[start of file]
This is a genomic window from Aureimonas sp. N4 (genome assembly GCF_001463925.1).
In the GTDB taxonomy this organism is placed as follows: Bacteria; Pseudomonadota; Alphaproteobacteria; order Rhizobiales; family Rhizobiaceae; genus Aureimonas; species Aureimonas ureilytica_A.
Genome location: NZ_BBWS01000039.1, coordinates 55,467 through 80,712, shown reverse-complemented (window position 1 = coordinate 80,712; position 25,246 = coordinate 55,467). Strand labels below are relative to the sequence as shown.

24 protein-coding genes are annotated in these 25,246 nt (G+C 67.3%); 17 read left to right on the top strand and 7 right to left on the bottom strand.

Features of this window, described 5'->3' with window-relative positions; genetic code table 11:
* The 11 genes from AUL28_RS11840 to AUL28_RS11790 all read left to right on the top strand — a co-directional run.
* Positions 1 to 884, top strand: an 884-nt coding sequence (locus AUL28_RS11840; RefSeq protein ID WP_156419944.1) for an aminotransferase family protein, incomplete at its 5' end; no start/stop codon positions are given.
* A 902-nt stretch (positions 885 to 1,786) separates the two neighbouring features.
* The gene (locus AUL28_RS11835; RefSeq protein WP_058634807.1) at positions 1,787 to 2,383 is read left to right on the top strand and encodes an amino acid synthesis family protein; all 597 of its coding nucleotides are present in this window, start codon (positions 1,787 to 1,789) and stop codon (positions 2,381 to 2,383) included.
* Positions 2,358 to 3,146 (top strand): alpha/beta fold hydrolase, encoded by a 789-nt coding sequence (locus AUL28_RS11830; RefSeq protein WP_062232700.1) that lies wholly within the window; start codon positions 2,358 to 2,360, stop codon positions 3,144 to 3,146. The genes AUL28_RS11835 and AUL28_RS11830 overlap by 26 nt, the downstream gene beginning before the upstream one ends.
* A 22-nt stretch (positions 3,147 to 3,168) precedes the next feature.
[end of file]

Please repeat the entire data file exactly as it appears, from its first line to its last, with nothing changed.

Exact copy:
This is a genomic window from Aureimonas sp. N4 (genome assembly GCF_001463925.1).
In the GTDB taxonomy this organism is placed as follows: Bacteria; Pseudomonadota; Alphaproteobacteria; order Rhizobiales; family Rhizobiaceae; genus Aureimonas; species Aureimonas ureilytica_A.
Genome location: NZ_BBWS01000039.1, coordinates 55,467 through 80,712, shown reverse-complemented (window position 1 = coordinate 80,712; position 25,246 = coordinate 55,467). Strand labels below are relative to the sequence as shown.

24 protein-coding genes are annotated in these 25,246 nt (G+C 67.3%); 17 read left to right on the top strand and 7 right to left on the bottom strand.

Features of this window, described 5'->3' with window-relative positions; genetic code table 11:
* The 11 genes from AUL28_RS11840 to AUL28_RS11790 all read left to right on the top strand — a co-directional run.
* Positions 1 to 884, top strand: an 884-nt coding sequence (locus AUL28_RS11840; RefSeq protein ID WP_156419944.1) for an aminotransferase family protein, incomplete at its 5' end; no start/stop codon positions are given.
* A 902-nt stretch (positions 885 to 1,786) separates the two neighbouring features.
* The gene (locus AUL28_RS11835; RefSeq protein WP_058634807.1) at positions 1,787 to 2,383 is read left to right on the top strand and encodes an amino acid synthesis family protein; all 597 of its coding nucleotides are present in this window, start codon (positions 1,787 to 1,789) and stop codon (positions 2,381 to 2,383) included.
* Positions 2,358 to 3,146 (top strand): alpha/beta fold hydrolase, encoded by a 789-nt coding sequence (locus AUL28_RS11830; RefSeq protein WP_062232700.1) that lies wholly within the window; start codon positions 2,358 to 2,360, stop codon positions 3,144 to 3,146. The genes AUL28_RS11835 and AUL28_RS11830 overlap by 26 nt, the downstream gene beginning before the upstream one ends.
* A 22-nt stretch (positions 3,147 to 3,168) precedes the next feature.